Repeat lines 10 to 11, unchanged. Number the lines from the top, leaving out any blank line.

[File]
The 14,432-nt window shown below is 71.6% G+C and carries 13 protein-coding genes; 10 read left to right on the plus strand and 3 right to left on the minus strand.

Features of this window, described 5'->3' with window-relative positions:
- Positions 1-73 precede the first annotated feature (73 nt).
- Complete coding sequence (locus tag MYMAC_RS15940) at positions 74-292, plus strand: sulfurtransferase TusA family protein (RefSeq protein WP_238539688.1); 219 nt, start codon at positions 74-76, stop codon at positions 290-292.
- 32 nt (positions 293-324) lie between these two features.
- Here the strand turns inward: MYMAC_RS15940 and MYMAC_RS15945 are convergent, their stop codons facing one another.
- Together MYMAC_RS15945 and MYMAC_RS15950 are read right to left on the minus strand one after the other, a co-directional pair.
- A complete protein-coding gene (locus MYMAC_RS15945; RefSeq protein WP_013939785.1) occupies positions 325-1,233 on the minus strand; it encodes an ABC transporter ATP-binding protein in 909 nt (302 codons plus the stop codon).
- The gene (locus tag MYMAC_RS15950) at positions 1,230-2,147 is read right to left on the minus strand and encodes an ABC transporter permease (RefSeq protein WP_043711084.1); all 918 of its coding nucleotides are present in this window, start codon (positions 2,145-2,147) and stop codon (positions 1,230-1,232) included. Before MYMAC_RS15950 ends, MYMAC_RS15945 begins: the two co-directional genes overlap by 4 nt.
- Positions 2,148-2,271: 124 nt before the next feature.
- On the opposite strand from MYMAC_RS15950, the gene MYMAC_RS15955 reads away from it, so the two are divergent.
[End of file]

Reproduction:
- Positions 2,148-2,271: 124 nt before the next feature.
- On the opposite strand from MYMAC_RS15950, the gene MYMAC_RS15955 reads away from it, so the two are divergent.